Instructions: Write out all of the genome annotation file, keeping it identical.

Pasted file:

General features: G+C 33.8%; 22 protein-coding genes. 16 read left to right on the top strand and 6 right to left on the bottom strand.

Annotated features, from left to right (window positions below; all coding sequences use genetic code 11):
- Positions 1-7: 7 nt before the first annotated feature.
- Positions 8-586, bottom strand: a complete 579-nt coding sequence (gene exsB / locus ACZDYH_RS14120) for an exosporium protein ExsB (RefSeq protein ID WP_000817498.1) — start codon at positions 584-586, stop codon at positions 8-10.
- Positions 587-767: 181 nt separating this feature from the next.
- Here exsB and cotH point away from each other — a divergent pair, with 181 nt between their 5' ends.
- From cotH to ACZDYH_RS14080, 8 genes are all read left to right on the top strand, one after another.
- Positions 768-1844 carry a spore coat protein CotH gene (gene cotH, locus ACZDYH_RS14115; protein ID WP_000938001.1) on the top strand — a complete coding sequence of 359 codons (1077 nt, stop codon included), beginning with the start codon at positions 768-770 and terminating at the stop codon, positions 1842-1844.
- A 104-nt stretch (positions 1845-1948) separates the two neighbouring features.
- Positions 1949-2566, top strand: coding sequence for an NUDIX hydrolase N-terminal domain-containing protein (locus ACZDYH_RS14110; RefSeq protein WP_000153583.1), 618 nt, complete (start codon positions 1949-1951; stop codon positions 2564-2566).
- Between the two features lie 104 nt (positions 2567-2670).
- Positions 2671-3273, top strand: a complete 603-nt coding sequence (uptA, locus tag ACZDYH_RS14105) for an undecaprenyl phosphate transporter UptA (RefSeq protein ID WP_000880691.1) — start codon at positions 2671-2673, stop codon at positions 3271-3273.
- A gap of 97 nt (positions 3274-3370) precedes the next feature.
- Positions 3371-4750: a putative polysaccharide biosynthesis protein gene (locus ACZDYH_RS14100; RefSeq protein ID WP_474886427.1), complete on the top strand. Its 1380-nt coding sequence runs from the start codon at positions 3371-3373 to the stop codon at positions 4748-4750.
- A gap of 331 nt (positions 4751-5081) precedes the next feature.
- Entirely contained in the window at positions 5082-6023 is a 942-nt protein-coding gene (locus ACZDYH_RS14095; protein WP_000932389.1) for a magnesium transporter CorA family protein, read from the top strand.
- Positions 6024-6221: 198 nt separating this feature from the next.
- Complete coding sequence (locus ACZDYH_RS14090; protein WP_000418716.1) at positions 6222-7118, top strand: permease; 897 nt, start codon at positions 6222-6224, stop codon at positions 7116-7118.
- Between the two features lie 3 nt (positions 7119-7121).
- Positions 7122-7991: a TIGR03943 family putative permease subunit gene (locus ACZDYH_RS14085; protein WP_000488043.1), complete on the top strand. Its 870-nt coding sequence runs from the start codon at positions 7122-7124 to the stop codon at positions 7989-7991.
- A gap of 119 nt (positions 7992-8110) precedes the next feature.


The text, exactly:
General features: G+C 33.8%; 22 protein-coding genes. 16 read left to right on the top strand and 6 right to left on the bottom strand.

Annotated features, from left to right (window positions below; all coding sequences use genetic code 11):
- Positions 1-7: 7 nt before the first annotated feature.
- Positions 8-586, bottom strand: a complete 579-nt coding sequence (gene exsB / locus ACZDYH_RS14120) for an exosporium protein ExsB (RefSeq protein ID WP_000817498.1) — start codon at positions 584-586, stop codon at positions 8-10.
- Positions 587-767: 181 nt separating this feature from the next.
- Here exsB and cotH point away from each other — a divergent pair, with 181 nt between their 5' ends.
- From cotH to ACZDYH_RS14080, 8 genes are all read left to right on the top strand, one after another.
- Positions 768-1844 carry a spore coat protein CotH gene (gene cotH, locus ACZDYH_RS14115; protein ID WP_000938001.1) on the top strand — a complete coding sequence of 359 codons (1077 nt, stop codon included), beginning with the start codon at positions 768-770 and terminating at the stop codon, positions 1842-1844.
- A 104-nt stretch (positions 1845-1948) separates the two neighbouring features.
- Positions 1949-2566, top strand: coding sequence for an NUDIX hydrolase N-terminal domain-containing protein (locus ACZDYH_RS14110; RefSeq protein WP_000153583.1), 618 nt, complete (start codon positions 1949-1951; stop codon positions 2564-2566).
- Between the two features lie 104 nt (positions 2567-2670).
- Positions 2671-3273, top strand: a complete 603-nt coding sequence (uptA, locus tag ACZDYH_RS14105) for an undecaprenyl phosphate transporter UptA (RefSeq protein ID WP_000880691.1) — start codon at positions 2671-2673, stop codon at positions 3271-3273.
- A gap of 97 nt (positions 3274-3370) precedes the next feature.
- Positions 3371-4750: a putative polysaccharide biosynthesis protein gene (locus ACZDYH_RS14100; RefSeq protein ID WP_474886427.1), complete on the top strand. Its 1380-nt coding sequence runs from the start codon at positions 3371-3373 to the stop codon at positions 4748-4750.
- A gap of 331 nt (positions 4751-5081) precedes the next feature.
- Entirely contained in the window at positions 5082-6023 is a 942-nt protein-coding gene (locus ACZDYH_RS14095; protein WP_000932389.1) for a magnesium transporter CorA family protein, read from the top strand.
- Positions 6024-6221: 198 nt separating this feature from the next.
- Complete coding sequence (locus ACZDYH_RS14090; protein WP_000418716.1) at positions 6222-7118, top strand: permease; 897 nt, start codon at positions 6222-6224, stop codon at positions 7116-7118.
- Between the two features lie 3 nt (positions 7119-7121).
- Positions 7122-7991: a TIGR03943 family putative permease subunit gene (locus ACZDYH_RS14085; protein WP_000488043.1), complete on the top strand. Its 870-nt coding sequence runs from the start codon at positions 7122-7124 to the stop codon at positions 7989-7991.
- A gap of 119 nt (positions 7992-8110) precedes the next feature.